“For hundreds of years,” one of them writes, “the best way to transmit complex information was to cut down a tree, pulp it, stain symbols onto the flattened pulp, bind it together, and distribute it. Industries grew to support that process...

“Text, on the other hand, only becomes more useful with technology. After all, digital text is easily searchable, linkable, and shareable... Memoir can include home movies, photo albums, and perfect copies of diaries and letters.”

I feel a rant coming on. Except we’ve already got five minutes in the can, and, well, there’s always next week.


Wow – 727 words an hour? Sorry I went over the speed limit, occifer.

Electric Literature was launched in 2009 by Scott Lindenbaum and Andy Hunter.


Anonymous said...

this does bring up a dilemma for me:

I too love books you can hold in your hand
for many of the same reasons you do, I'm sure.

And when I first read a book,
I like to hold a paper copy in my hand
so that I can take it with me
and let it drop when I fall asleep
and can add to my library
made of real wood.

But after the first reading,
if it is a book I want to refer to again,
I want a searchable PDF file on my computer.

What I am hoping for is the offer of a package deal with every paper book you buy.
Buy this paper copy, and for some extra fee,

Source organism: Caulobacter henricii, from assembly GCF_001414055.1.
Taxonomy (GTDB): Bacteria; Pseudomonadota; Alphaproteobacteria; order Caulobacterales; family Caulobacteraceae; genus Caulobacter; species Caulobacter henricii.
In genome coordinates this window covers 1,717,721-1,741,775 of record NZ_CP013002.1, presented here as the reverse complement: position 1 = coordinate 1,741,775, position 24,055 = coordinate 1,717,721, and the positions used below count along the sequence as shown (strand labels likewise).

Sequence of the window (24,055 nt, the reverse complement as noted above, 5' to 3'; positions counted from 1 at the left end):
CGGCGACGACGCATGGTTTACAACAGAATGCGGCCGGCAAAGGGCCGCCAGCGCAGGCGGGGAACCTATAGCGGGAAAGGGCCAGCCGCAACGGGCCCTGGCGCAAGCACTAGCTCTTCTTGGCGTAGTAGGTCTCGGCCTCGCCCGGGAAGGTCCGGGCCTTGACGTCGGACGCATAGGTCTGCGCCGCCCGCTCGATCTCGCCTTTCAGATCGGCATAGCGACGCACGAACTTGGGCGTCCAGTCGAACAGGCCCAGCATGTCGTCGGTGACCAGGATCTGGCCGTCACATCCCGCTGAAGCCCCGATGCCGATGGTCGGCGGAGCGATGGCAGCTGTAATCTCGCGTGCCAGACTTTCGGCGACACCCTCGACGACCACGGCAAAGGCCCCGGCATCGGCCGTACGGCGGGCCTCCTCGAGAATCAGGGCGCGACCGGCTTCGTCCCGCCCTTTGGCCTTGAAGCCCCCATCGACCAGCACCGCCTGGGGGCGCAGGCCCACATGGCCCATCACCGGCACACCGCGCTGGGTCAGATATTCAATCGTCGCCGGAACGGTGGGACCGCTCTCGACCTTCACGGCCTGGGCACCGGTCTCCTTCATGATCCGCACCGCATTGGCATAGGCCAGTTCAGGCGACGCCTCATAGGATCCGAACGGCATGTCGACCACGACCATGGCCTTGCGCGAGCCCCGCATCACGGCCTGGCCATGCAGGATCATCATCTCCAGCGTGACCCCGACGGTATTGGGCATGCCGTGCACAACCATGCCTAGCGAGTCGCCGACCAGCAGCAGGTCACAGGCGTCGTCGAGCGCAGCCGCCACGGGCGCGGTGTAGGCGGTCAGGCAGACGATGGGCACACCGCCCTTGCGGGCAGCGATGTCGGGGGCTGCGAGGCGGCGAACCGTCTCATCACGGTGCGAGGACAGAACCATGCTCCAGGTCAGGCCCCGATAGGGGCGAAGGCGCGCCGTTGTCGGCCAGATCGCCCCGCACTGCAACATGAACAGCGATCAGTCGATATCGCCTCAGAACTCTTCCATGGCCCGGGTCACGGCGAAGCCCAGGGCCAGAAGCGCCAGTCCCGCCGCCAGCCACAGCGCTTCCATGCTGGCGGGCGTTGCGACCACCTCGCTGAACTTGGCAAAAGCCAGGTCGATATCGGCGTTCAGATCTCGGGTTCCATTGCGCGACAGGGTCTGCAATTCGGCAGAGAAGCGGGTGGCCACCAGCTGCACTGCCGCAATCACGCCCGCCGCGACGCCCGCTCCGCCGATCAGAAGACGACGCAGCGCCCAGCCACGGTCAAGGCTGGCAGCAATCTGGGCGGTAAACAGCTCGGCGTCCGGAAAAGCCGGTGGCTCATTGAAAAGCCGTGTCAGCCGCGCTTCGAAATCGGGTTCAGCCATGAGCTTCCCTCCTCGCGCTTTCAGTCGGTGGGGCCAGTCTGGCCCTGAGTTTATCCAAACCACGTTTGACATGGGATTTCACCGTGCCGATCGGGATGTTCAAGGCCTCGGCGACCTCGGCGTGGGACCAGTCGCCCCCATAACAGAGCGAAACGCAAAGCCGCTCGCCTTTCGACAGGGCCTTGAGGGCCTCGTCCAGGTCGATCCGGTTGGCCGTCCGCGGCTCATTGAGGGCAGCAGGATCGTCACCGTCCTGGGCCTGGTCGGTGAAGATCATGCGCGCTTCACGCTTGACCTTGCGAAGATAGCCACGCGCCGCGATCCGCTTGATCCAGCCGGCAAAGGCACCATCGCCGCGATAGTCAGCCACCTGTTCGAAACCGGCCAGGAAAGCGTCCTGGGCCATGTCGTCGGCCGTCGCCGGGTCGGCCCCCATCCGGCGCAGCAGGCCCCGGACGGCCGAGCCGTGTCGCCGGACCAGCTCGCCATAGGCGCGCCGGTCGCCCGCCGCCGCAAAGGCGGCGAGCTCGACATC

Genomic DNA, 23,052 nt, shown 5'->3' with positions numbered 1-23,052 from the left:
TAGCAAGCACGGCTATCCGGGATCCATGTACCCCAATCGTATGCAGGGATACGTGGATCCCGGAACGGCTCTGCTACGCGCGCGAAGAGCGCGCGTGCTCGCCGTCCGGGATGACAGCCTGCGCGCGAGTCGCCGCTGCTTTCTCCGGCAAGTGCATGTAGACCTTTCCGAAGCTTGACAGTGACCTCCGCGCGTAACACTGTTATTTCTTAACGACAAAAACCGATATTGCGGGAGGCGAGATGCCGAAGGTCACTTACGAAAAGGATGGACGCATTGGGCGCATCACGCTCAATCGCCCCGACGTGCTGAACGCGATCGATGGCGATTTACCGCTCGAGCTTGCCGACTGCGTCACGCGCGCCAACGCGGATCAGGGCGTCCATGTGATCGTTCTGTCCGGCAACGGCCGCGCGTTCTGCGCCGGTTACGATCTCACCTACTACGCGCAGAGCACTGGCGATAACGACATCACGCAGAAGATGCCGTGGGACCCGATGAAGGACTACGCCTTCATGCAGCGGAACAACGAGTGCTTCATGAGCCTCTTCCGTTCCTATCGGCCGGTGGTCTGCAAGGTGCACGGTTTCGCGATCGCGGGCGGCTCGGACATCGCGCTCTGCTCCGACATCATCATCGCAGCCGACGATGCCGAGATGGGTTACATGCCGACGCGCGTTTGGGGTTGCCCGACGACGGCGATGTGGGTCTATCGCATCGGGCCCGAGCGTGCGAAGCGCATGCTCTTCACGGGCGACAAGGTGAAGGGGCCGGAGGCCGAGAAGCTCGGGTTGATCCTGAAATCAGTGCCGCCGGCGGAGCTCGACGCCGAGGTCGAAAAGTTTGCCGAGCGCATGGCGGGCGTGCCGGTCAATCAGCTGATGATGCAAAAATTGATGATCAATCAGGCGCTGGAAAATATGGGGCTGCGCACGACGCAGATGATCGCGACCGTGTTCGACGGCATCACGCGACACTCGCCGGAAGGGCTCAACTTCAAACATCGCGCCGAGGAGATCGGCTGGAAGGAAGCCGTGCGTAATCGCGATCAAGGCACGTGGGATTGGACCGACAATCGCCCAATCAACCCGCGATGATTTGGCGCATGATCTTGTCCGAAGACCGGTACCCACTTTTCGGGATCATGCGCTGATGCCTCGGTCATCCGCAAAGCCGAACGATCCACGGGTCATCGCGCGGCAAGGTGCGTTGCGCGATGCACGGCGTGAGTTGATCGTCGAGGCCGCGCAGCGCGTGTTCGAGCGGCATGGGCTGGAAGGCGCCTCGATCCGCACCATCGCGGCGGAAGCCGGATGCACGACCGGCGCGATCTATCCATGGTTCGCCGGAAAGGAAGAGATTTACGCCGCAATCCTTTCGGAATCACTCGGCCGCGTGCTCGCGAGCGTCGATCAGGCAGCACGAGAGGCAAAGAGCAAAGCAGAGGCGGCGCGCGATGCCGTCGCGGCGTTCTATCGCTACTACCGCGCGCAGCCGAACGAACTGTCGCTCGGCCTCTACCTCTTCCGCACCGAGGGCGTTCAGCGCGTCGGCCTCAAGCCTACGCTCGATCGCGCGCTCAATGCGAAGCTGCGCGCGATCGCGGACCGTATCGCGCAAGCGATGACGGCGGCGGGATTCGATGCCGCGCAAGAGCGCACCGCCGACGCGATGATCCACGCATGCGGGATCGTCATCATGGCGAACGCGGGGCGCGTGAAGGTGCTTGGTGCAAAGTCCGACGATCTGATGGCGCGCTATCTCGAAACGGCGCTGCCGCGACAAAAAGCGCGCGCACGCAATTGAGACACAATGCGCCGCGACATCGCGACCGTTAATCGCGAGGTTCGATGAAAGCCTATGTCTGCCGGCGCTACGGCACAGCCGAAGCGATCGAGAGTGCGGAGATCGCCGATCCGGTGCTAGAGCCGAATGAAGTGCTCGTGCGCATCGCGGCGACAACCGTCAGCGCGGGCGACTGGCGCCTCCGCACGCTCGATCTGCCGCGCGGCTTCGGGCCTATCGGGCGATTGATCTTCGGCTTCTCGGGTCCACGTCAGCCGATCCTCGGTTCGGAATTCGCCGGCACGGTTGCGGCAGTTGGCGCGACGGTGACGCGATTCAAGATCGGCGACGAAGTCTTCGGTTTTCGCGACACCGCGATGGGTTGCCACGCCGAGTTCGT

get a coupon for a downloadable file of the book,
a PDF file or some other searchable copy.

I don't want a kindle or ipad version, etc.,
and I don't really want to pay full price twice,
for the paper copy and for the ebook.

Indices are limited and are getting worse and worse,
as many publishers skip paying good indexers
the money it takes to develop really useful indices.

mycall gee said...

Yet there is something inherently inefficient and...wrong with centralized publishing of print books. Print, real print, is to me absolutely necessary. The act of reading squiggles of ink on paper is an entirely different, and superior, neurological process than reading a luminous surface. But (and it's a big butt!) in the present technological climate it's insane to deliver the text file to New York or Hong Kong, unite it with paper, ink, glue, cardboard, plastic, string even, to make amazingly heavy little objects and then ship them to either retailers or to the individual point of use.

In my Fantasyland, one buys a digital copy of the file from the author or publisher and gets it printed and bound at whatever level of luxury you wish at a local kiosk/vending machine (similar to the self-service photo print stations I see at drugstores). These machines could be at bookstores, libraries, copy shops, coffee shops. Reducing the enormous material cost of traditional publishing (printing, transportation) should permit both the buyer-reader and seller-author/publisher to make out ok. Copyright worries can be dealt with a number of ways, but it general, people don't steal things if there's little return in it for them.